The Wildebeest migration moves through the Serengeti National Park from December until July, but actually the migration is a continuous proces and if you visit outside these months you might be able to see the migration in some part of the Masai Mara National Reserve in Kenya.
More about the migration

How Long?

For time, you can have as long or as short a safari as you want. Gernally first timers might want to think about a 5-day safari. This would give you enough time to ensure that you see a lot of interesting stuff, but wouldn't be so long that you get sick of spending your days cruising around bumpy roads in a car.

Group Safari or Private Safari?

A group safari is a safari where you go with other people that you don’t know. A private safari is where just you (and your private group go). Booking a group safari can save anywhere from US$200 to $300 to thousands of dollars (depending on the iternary). However, often companies will book a safari with promises of other travellers, but the other travellers aren’t real. In the worst case, this means delaying the safari until real travelers can be found, which can be an issue. A private safari is where you pay the entire cost of the safari, but then you have to pay more.

Camping or Lodges?

Camping safaris are where you stay in tents in camp grounds. Lodges are hotels or tent camps that are nicer, and usually have better immentities, but cost more. In Tanzania, lodges would add about $US150 a night onto your cost for the cheapest places (which were still pretty nice), and could cost upwards of $US600 for really nice places.

Which Operator?

Check out the Tanzania Association of Tour Operators (website) to find a company. You will save some money for sure by dealing with a local company and not having to go through a middle-man in your local country.

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Booking A Safari

Flamingos on the pond  in Ngorongoro crater, Tanzania

Flamingos on the pond in Ngorongoro crater, Tanzania

© All Rights Reserved GregW

Safari's can be booked directly with a tour operator from the Tanzania Association of Tour Operators (website), through a 3rd party tour company or in Tanzania in either Arusha or Dar es Salaam. The difference in cost between booking directly with a tour operator or booking in Arusha is small. 3rd party companies generally charge more.

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Costs

Costs can range between $100 and $1,000 a day, depending on the itinerary and type of lodging you select. As for Spring 2008, minimum prices for camping safaris are $150 a day per person.

Costs should include park fees, guide and cook, food, water, vehicle and gasoline.

Additional tours like visiting a Maasi camp or seeing the Olduvai gorge are typically extra. Maasi camps are $10 - $20 per person. Olduvai gorge is $3 per person.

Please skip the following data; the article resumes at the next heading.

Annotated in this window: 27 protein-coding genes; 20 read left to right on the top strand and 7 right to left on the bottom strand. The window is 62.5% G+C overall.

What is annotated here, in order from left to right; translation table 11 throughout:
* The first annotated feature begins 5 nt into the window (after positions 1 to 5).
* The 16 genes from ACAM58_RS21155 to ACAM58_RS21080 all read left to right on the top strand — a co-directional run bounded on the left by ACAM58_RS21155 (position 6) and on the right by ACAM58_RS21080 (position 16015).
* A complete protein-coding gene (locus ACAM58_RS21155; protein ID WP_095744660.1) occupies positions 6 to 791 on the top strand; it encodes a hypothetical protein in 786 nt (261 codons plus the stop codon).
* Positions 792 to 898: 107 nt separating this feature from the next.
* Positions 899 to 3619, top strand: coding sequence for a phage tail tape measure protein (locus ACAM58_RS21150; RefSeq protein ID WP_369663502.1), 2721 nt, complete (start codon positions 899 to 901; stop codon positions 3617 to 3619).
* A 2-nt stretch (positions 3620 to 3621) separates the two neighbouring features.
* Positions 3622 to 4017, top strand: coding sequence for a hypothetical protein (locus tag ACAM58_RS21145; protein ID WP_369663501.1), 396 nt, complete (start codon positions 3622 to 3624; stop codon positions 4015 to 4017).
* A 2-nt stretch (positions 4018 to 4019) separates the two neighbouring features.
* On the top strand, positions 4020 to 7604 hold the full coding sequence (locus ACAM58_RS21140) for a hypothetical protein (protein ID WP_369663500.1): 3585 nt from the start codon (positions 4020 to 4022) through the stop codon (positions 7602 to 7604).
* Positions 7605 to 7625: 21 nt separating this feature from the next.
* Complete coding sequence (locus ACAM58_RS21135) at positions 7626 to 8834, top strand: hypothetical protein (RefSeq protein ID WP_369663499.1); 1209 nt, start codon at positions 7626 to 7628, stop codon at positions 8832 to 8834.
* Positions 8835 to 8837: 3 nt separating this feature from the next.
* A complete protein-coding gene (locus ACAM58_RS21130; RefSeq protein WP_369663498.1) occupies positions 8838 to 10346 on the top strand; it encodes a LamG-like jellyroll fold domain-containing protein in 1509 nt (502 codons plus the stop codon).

Contributors

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Tanzania/Safari Travel Helpers

  • natureboundtz

    Eliya was born in Tanzania and he grew up in the tourism, travel and leisure industry as his father was in the travel industry. Eliya founded his own agency after having worked for 9 years with various tour companies as a driver guide and progressing to operations manager. He gained the experience and vision for what is considered to be the most important principles in operating a successful safari adventure business from traveling through East Africa countries: from Tanzania, Kenya, Uganda, and Rwanda to Burundi, gathering experience and establishing contacts with safari companies and tour guides. Eliya has exceptional knowledge of East Africa. Exploring is his lifestyle, and he strives to deliver the right trip for the wildlife experience of a lifetime and to ensure that his first goal of commitment to sustainable tourism and the long-term conservation of habitats will continue to be meaningful. Through his agency he supports private concessions that have partnerships with local communities such The Umoja Centre and also ensures that the accommodations used are Eco-friendly, with low usage of energy resources.

    Ask natureboundtz a question about Tanzania/Safari
  • alex.nadda

    I spent most of my life in Kenya because that's where i took my studies, and field work. Then i started working in Serengeti with &beyond Safaris as a Tour Guide. Got transfer d to Maasai Mara.
    Early in 2009 my brother and i opened our tour company in Arusha Tanzania (Green & Brown safaris).
    So if u want to visit any country of the two(Kenya & tanzania) and you dont know where to start Contact us at info@greenandbrownsafaris.com or visit our website for more details.
    and we will give you all the help you need.

    Ask alex.nadda a question about Tanzania/Safari

This is version 15. Last edited at 9:01 on Jun 8, 11 by Utrecht. 4 articles link to this page.